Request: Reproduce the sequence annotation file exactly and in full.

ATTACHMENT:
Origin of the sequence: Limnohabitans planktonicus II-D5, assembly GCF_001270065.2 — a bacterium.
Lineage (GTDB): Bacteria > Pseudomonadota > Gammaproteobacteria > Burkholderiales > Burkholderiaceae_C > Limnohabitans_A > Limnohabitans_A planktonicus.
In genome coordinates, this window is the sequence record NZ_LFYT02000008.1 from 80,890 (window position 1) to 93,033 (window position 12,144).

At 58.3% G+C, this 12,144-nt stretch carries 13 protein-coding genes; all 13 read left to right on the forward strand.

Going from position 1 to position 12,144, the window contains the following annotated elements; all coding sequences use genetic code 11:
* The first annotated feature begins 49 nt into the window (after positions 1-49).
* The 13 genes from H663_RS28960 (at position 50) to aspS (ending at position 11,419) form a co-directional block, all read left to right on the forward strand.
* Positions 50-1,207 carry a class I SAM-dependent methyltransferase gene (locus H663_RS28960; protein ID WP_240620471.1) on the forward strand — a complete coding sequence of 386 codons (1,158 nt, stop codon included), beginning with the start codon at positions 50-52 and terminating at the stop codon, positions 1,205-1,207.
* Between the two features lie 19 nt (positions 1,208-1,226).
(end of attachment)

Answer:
Origin of the sequence: Limnohabitans planktonicus II-D5, assembly GCF_001270065.2 — a bacterium.
Lineage (GTDB): Bacteria > Pseudomonadota > Gammaproteobacteria > Burkholderiales > Burkholderiaceae_C > Limnohabitans_A > Limnohabitans_A planktonicus.
In genome coordinates, this window is the sequence record NZ_LFYT02000008.1 from 80,890 (window position 1) to 93,033 (window position 12,144).

At 58.3% G+C, this 12,144-nt stretch carries 13 protein-coding genes; all 13 read left to right on the forward strand.

Going from position 1 to position 12,144, the window contains the following annotated elements; all coding sequences use genetic code 11:
* The first annotated feature begins 49 nt into the window (after positions 1-49).
* The 13 genes from H663_RS28960 (at position 50) to aspS (ending at position 11,419) form a co-directional block, all read left to right on the forward strand.
* Positions 50-1,207 carry a class I SAM-dependent methyltransferase gene (locus H663_RS28960; protein ID WP_240620471.1) on the forward strand — a complete coding sequence of 386 codons (1,158 nt, stop codon included), beginning with the start codon at positions 50-52 and terminating at the stop codon, positions 1,205-1,207.
* Between the two features lie 19 nt (positions 1,208-1,226).